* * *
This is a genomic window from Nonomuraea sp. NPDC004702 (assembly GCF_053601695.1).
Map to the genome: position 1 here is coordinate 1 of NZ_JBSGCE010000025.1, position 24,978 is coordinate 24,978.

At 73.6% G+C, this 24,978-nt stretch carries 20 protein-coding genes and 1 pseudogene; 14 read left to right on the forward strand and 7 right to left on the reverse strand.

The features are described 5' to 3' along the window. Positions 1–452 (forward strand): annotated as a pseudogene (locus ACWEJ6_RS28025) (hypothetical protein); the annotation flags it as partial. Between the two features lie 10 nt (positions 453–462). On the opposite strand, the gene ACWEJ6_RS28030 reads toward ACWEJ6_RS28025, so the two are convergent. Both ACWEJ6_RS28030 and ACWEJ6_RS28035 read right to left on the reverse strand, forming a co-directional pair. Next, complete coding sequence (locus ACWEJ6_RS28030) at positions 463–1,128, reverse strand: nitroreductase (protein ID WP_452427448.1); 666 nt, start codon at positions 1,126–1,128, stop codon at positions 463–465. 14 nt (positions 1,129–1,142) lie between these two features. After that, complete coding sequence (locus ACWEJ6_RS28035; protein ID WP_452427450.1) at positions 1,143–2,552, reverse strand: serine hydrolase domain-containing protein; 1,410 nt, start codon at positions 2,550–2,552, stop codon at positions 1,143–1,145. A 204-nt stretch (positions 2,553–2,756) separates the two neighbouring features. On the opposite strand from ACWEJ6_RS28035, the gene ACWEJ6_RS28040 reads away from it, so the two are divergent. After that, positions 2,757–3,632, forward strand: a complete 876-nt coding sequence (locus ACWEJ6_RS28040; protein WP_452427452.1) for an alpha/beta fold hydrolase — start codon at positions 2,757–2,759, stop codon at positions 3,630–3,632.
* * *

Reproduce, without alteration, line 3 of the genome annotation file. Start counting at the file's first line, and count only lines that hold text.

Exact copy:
At 73.6% G+C, this 24,978-nt stretch carries 20 protein-coding genes and 1 pseudogene; 14 read left to right on the forward strand and 7 right to left on the reverse strand.